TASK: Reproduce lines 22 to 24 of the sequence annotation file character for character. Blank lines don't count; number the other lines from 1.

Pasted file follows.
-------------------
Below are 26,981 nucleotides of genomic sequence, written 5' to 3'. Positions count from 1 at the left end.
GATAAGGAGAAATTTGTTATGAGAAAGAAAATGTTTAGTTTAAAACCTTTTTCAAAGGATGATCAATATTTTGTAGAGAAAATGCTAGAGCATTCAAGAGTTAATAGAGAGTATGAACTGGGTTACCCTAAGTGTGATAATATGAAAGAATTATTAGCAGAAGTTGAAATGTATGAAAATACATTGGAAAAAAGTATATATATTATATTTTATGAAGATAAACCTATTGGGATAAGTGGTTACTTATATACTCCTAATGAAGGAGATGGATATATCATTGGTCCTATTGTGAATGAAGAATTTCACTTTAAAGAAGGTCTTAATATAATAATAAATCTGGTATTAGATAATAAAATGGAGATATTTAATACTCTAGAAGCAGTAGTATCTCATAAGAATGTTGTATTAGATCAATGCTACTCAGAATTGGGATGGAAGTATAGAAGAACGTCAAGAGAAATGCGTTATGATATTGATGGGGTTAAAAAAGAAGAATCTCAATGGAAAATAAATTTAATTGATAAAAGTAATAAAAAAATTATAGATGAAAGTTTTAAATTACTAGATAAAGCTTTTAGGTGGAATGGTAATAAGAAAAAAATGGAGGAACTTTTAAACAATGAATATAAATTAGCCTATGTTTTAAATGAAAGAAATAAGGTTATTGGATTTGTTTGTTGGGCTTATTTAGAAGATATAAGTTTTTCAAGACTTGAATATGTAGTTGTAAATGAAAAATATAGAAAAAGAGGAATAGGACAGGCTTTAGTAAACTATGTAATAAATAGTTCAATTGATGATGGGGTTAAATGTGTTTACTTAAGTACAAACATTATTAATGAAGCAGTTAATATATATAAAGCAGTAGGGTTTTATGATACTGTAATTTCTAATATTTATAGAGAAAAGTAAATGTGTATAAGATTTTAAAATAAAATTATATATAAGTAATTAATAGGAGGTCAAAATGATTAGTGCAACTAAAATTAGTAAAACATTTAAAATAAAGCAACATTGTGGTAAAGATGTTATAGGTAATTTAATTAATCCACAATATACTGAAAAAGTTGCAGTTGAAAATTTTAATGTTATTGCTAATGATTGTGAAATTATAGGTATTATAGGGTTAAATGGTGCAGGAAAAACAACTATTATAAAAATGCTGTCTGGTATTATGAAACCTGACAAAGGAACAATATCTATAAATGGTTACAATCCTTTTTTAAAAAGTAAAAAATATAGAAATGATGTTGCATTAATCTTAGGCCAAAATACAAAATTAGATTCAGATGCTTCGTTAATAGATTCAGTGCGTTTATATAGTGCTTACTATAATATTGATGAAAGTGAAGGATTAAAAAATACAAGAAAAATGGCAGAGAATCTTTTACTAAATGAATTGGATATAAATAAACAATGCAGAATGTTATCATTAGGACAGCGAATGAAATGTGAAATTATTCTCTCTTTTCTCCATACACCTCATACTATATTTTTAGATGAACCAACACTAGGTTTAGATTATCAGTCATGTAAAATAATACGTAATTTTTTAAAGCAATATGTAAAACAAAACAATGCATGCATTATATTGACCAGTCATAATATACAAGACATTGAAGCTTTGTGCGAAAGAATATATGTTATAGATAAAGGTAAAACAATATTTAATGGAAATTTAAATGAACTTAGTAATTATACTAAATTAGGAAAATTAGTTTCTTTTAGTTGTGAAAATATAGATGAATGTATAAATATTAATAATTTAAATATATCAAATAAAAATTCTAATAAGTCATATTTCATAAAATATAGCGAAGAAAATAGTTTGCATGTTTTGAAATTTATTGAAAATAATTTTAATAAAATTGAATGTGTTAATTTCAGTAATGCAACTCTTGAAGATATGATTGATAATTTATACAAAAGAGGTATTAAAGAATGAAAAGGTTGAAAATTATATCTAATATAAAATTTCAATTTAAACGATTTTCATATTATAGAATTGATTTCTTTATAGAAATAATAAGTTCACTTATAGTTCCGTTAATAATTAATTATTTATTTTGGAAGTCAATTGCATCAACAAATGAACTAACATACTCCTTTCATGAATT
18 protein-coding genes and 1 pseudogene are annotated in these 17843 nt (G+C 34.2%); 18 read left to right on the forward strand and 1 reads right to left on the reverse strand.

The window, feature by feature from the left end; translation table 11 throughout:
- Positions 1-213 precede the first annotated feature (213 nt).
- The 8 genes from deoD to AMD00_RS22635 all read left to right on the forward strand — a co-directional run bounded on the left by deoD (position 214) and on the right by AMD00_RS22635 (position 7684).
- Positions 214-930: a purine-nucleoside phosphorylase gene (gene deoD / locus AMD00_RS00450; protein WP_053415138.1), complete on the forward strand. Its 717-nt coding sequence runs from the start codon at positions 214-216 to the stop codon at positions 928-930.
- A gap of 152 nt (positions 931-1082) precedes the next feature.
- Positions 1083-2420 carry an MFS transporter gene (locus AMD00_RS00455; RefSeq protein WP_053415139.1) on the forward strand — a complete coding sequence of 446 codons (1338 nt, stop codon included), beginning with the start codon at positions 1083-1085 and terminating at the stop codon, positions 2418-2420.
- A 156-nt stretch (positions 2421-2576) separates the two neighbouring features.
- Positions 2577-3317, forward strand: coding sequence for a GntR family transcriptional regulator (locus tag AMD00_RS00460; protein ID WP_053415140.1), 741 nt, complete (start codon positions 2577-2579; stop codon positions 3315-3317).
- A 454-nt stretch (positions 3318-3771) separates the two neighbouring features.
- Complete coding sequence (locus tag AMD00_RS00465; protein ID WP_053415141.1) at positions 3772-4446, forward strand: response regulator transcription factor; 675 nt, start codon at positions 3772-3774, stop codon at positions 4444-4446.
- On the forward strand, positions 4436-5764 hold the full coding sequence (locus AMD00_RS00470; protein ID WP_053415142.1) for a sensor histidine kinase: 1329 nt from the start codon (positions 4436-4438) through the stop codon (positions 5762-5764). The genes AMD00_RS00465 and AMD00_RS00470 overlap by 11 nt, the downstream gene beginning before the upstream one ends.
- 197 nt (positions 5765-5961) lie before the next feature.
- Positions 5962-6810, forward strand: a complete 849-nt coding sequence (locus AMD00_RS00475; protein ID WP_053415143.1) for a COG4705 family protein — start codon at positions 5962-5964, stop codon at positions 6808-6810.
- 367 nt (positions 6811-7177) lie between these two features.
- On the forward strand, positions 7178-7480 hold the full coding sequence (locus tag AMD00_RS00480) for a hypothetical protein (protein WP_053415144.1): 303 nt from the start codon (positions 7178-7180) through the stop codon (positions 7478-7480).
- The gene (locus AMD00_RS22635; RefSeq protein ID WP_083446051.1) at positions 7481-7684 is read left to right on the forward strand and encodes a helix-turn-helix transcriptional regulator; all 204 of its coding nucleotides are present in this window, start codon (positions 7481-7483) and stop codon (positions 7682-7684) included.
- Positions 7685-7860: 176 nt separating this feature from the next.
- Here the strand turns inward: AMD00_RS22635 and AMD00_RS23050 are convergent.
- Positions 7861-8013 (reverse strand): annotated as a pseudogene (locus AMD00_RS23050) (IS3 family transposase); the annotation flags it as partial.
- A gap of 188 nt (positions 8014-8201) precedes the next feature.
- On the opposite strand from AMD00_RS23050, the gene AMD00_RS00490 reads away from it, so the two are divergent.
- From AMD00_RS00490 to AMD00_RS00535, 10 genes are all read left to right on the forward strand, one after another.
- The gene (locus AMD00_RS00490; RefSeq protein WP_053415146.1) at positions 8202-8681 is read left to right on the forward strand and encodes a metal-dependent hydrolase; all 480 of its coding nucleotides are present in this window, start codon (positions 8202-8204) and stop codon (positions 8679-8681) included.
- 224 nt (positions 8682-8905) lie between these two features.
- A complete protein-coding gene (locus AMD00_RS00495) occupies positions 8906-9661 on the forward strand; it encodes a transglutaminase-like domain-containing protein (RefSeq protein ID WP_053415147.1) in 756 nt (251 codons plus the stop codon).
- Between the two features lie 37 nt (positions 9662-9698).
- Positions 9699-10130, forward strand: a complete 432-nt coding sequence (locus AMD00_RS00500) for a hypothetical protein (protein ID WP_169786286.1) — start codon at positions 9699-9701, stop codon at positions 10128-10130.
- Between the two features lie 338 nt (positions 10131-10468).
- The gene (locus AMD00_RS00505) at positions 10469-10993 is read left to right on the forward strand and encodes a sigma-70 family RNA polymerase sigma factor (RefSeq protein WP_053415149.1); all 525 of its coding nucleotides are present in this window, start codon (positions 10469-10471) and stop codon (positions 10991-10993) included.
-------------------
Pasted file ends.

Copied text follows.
- Positions 7861-8013 (reverse strand): annotated as a pseudogene (locus AMD00_RS23050) (IS3 family transposase); the annotation flags it as partial.
- A gap of 188 nt (positions 8014-8201) precedes the next feature.
- On the opposite strand from AMD00_RS23050, the gene AMD00_RS00490 reads away from it, so the two are divergent.